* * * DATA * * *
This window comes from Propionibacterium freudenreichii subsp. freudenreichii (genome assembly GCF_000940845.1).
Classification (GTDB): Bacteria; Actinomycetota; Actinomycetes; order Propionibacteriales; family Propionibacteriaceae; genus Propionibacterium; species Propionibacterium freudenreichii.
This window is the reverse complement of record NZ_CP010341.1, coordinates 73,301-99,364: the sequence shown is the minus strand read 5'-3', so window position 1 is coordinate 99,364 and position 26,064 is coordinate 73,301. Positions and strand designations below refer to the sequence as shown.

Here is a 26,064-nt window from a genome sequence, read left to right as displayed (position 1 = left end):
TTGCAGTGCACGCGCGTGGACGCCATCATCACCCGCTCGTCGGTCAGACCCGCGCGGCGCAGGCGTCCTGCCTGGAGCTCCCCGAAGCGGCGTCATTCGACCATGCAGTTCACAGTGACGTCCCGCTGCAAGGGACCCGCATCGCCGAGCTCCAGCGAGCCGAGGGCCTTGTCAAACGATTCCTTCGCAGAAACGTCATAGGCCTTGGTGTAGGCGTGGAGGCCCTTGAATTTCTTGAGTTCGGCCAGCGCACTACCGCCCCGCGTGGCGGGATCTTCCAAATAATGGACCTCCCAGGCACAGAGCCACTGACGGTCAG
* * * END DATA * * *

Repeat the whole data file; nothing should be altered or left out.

This window comes from Propionibacterium freudenreichii subsp. freudenreichii (genome assembly GCF_000940845.1).
Classification (GTDB): Bacteria; Actinomycetota; Actinomycetes; order Propionibacteriales; family Propionibacteriaceae; genus Propionibacterium; species Propionibacterium freudenreichii.
This window is the reverse complement of record NZ_CP010341.1, coordinates 73,301-99,364: the sequence shown is the minus strand read 5'-3', so window position 1 is coordinate 99,364 and position 26,064 is coordinate 73,301. Positions and strand designations below refer to the sequence as shown.

Here is a 26,064-nt window from a genome sequence, read left to right as displayed (position 1 = left end):
TTGCAGTGCACGCGCGTGGACGCCATCATCACCCGCTCGTCGGTCAGACCCGCGCGGCGCAGGCGTCCTGCCTGGAGCTCCCCGAAGCGGCGTCATTCGACCATGCAGTTCACAGTGACGTCCCGCTGCAAGGGACCCGCATCGCCGAGCTCCAGCGAGCCGAGGGCCTTGTCAAACGATTCCTTCGCAGAAACGTCATAGGCCTTGGTGTAGGCGTGGAGGCCCTTGAATTTCTTGAGTTCGGCCAGCGCACTACCGCCCCGCGTGGCGGGATCTTCCAAATAATGGACCTCCCAGGCACAGAGCCACTGACGGTCAG